With an experienced eye for traditional Indigenous instruments, Villaseñor hand-picked every gourd. “The gourd rattle is made from a natural, wild gourd that has been dried. The closest gourd farm is 113 miles away from our community, one way, so it was very time-consuming to go out there,” said Villaseñor. “I had to individually inspect each gourd to make sure it was music ready. You can’t just use any old kind.” He further explained that the clapstick is an elderberry branch split down the middle and forced into a V-shape at the end. “If you do it right, it will clap on its own.”
While the head singer taught participants during four live-streamed sessions using Zoom, language materials, audio files and videos were also available on the Tribe’s website. The organizers wanted families to be able to practice the songs privately and review what they learned around their own schedules.
“The ability to access all the materials from each session on the website was very helpful for participants. You want to keep practicing these songs so we can sing them together at our in-person Tribal events,” said Ornelas.
To reinforce the language-learning aspect, each video featured the phonetic spelling of the song lyrics and the translation to English at the bottom of the screen. “We wanted our Tribal members to feel comfortable and confident with how they pronounce words,” she added.
Hitting All the Right Notes
To gauge the success of the “singing together” language program, Pamela Villaseñor, Executive Advisor to the FTBMI President, helped the Tribe’s Health and Social Wellness Department send out surveys to participants before and after the virtual event.
“Before the program started, 40 percent said they didn’t feel comfortable singing songs in the Fernandeño Tataviam language.” But she discovered they changed their tune after the program ended. “Later, 100 percent said they were prouder of the Tribe’s culture and heritage, and more likely to participate in Tribal ceremonies. To have that statistic coming directly from the people is HUGE!”
One parent of a 4-year-old participant shared in the post-test survey, “When people ask Madeline what she’s singing, she proudly says, ‘These are my Tataviam songs.’” An older participant shared this touching reflection: “I have waited 56 years to connect with my Tribe and ancestors. …Thank you to all who funded this project so that we can learn our songs.”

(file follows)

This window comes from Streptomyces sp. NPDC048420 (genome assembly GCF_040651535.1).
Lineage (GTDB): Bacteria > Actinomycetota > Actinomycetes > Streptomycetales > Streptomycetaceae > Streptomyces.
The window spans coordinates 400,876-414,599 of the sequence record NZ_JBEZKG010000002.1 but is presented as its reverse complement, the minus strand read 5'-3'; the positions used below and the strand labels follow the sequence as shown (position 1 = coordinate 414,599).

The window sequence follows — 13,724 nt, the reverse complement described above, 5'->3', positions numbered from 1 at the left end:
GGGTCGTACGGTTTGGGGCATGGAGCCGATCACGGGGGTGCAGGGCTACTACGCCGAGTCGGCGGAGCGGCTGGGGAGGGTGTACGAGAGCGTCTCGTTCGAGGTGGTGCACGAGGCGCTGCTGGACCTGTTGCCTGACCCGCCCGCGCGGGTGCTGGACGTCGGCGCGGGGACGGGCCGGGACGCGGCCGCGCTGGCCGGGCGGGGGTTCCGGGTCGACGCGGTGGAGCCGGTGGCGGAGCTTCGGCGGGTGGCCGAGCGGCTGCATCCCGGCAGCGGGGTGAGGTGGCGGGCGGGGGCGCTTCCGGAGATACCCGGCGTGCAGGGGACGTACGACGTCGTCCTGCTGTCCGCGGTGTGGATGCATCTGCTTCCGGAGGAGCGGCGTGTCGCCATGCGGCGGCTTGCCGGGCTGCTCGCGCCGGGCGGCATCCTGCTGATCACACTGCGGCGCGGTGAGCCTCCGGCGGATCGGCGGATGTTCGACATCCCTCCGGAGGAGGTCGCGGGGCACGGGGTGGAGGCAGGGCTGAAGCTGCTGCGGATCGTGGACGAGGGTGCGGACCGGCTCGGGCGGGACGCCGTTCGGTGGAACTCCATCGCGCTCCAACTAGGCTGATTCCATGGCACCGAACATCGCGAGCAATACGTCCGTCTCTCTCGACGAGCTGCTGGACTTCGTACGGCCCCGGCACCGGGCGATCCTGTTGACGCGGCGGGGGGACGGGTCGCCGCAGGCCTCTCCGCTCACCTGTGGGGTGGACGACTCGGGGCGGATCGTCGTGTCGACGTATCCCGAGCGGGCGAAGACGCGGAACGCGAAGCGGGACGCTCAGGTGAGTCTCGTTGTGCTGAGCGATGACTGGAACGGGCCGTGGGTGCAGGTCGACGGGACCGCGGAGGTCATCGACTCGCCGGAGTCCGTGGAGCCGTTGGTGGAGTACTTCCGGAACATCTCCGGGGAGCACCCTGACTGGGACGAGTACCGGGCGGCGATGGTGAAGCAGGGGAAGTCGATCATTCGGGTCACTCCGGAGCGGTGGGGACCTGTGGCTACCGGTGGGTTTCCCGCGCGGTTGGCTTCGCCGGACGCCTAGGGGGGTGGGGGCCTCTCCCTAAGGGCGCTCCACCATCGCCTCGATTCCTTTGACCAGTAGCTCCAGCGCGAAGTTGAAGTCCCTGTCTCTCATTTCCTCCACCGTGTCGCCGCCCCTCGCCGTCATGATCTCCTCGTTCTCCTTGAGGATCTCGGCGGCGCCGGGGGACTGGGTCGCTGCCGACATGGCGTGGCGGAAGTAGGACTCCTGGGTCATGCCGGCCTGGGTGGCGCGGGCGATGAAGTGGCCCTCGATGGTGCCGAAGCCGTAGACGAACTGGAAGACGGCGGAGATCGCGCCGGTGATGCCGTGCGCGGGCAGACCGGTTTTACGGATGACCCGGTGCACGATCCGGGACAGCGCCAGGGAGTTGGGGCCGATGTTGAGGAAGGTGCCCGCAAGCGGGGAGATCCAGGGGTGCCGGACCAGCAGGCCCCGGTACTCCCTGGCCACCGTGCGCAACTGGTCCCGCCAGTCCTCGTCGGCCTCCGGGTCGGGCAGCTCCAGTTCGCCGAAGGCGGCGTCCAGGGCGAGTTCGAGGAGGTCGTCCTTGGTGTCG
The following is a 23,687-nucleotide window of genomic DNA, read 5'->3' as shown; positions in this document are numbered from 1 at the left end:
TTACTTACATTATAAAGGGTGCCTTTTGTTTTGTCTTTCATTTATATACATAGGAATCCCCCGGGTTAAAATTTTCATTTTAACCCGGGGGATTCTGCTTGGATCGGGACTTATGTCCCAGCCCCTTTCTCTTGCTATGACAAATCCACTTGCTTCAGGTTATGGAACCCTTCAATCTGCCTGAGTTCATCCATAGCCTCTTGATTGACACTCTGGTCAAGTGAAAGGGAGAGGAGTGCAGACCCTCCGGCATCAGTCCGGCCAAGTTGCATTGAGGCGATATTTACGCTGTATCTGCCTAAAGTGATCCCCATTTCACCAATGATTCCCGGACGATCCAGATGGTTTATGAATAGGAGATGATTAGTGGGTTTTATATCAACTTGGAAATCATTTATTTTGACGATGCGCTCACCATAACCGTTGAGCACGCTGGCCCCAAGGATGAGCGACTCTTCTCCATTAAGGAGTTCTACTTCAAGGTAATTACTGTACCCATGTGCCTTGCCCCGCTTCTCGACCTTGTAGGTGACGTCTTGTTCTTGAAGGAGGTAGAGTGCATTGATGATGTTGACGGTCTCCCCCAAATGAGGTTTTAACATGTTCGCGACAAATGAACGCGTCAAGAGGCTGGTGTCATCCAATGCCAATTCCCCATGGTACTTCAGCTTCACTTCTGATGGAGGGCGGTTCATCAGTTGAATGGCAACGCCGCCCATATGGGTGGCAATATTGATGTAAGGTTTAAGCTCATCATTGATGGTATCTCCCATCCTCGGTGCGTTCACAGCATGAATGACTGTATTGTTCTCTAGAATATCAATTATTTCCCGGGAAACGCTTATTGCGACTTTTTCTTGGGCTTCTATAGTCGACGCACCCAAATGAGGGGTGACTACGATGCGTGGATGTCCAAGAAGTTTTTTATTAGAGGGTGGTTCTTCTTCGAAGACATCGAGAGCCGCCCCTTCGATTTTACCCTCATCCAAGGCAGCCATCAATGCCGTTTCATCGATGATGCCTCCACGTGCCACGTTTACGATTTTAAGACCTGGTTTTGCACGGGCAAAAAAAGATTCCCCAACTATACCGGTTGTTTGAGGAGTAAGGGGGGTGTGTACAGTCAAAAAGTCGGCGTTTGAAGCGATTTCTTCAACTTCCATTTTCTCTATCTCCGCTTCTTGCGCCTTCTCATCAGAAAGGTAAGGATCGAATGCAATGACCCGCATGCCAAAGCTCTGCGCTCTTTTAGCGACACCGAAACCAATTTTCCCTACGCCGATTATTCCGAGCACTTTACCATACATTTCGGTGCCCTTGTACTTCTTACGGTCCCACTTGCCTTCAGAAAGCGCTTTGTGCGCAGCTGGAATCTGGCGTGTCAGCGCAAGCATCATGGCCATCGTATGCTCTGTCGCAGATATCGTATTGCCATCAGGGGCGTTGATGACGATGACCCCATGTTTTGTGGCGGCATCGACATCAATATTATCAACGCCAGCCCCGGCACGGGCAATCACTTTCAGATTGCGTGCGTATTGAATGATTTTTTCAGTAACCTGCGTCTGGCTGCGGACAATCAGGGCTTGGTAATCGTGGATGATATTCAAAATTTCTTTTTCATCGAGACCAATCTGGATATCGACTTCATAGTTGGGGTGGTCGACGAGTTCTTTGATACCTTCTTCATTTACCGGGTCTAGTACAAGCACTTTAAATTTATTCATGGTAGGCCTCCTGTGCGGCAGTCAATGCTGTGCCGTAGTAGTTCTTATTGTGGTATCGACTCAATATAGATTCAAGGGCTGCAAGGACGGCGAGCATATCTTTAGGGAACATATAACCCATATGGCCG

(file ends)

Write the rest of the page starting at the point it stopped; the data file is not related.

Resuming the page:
The program coordinators said they hope that the participants in “Ačaam Together” will be invited to sing at the upcoming Kehaai, the Tribe’s annual fiesta.
Mark Villaseñor said the highlight of the online singing program was seeing the kids’ happy reactions as they began to connect with the music. “Just to see their faces on Zoom go from, ‘I don’t know what I’m doing’ to ‘“I get it!’ was so rewarding.”
He said becoming the head singer for “Ačaam Together” was a fulfillment of a longtime goal. “This is what I got into singing to do, to pass these traditions on to the next generation. It was the physical representation of what I have been trying to do for the last 18 years.”
Moving forward, Ornelas and Villaseñor would like to offer this program again to Tribal families, possibly this summer. With hopes that the pandemic is starting to fade, more people are starting to feel comfortable congregating again. “Many participants would rather have this program in person. However, some do enjoy taking part in it from the safety of their homes,” shared Ornelas.
One unexpected outcome from the pandemic that will benefit FTBMI in the long run is that it accelerated the Tribe’s migration into the virtual space. “Currently, we are beta-testing a web page that will allow our community to practice these songs virtually in preparation for in-person gatherings,” Villaseñor explained the Tribe’s latest venture. “This way, we can reach more of our people and help decrease loneliness resulting from social isolation.”
A video of the Ačaam Together program can be viewed on the FTBMI Instagram profile @fernandenotataviam.